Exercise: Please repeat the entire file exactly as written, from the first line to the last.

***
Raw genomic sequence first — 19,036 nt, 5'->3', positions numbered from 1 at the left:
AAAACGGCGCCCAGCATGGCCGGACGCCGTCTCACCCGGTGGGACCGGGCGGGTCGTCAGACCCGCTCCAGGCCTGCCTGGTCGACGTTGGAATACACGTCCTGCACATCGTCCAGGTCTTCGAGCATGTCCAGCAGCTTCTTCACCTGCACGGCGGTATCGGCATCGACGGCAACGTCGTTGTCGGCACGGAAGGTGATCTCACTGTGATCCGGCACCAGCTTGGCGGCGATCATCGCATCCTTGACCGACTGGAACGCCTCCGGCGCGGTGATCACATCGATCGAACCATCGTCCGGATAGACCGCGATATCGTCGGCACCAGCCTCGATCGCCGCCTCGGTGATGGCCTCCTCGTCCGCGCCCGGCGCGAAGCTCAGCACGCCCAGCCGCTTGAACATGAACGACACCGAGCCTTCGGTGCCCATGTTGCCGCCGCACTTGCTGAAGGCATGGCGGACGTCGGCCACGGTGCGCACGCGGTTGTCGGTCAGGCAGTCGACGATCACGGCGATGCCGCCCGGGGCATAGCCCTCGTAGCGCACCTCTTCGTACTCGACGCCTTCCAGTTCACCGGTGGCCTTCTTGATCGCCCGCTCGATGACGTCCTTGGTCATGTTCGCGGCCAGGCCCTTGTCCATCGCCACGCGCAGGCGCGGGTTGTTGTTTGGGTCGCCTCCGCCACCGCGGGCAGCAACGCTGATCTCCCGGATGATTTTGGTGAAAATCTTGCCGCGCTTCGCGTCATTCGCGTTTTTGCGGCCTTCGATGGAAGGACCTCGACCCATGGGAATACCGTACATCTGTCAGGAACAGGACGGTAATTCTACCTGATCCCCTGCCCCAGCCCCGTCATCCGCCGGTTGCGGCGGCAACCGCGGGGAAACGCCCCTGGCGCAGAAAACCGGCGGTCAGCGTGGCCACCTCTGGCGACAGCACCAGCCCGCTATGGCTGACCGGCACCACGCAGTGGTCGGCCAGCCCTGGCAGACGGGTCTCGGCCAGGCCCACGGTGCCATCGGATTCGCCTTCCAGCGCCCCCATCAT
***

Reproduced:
Raw genomic sequence first — 19,036 nt, 5'->3', positions numbered from 1 at the left:
AAAACGGCGCCCAGCATGGCCGGACGCCGTCTCACCCGGTGGGACCGGGCGGGTCGTCAGACCCGCTCCAGGCCTGCCTGGTCGACGTTGGAATACACGTCCTGCACATCGTCCAGGTCTTCGAGCATGTCCAGCAGCTTCTTCACCTGCACGGCGGTATCGGCATCGACGGCAACGTCGTTGTCGGCACGGAAGGTGATCTCACTGTGATCCGGCACCAGCTTGGCGGCGATCATCGCATCCTTGACCGACTGGAACGCCTCCGGCGCGGTGATCACATCGATCGAACCATCGTCCGGATAGACCGCGATATCGTCGGCACCAGCCTCGATCGCCGCCTCGGTGATGGCCTCCTCGTCCGCGCCCGGCGCGAAGCTCAGCACGCCCAGCCGCTTGAACATGAACGACACCGAGCCTTCGGTGCCCATGTTGCCGCCGCACTTGCTGAAGGCATGGCGGACGTCGGCCACGGTGCGCACGCGGTTGTCGGTCAGGCAGTCGACGATCACGGCGATGCCGCCCGGGGCATAGCCCTCGTAGCGCACCTCTTCGTACTCGACGCCTTCCAGTTCACCGGTGGCCTTCTTGATCGCCCGCTCGATGACGTCCTTGGTCATGTTCGCGGCCAGGCCCTTGTCCATCGCCACGCGCAGGCGCGGGTTGTTGTTTGGGTCGCCTCCGCCACCGCGGGCAGCAACGCTGATCTCCCGGATGATTTTGGTGAAAATCTTGCCGCGCTTCGCGTCATTCGCGTTTTTGCGGCCTTCGATGGAAGGACCTCGACCCATGGGAATACCGTACATCTGTCAGGAACAGGACGGTAATTCTACCTGATCCCCTGCCCCAGCCCCGTCATCCGCCGGTTGCGGCGGCAACCGCGGGGAAACGCCCCTGGCGCAGAAAACCGGCGGTCAGCGTGGCCACCTCTGGCGACAGCACCAGCCCGCTATGGCTGACCGGCACCACGCAGTGGTCGGCCAGCCCTGGCAGACGGGTCTCGGCCAGGCCCACGGTGCCATCGGATTCGCCTTCCAGCGCCCCCATCAT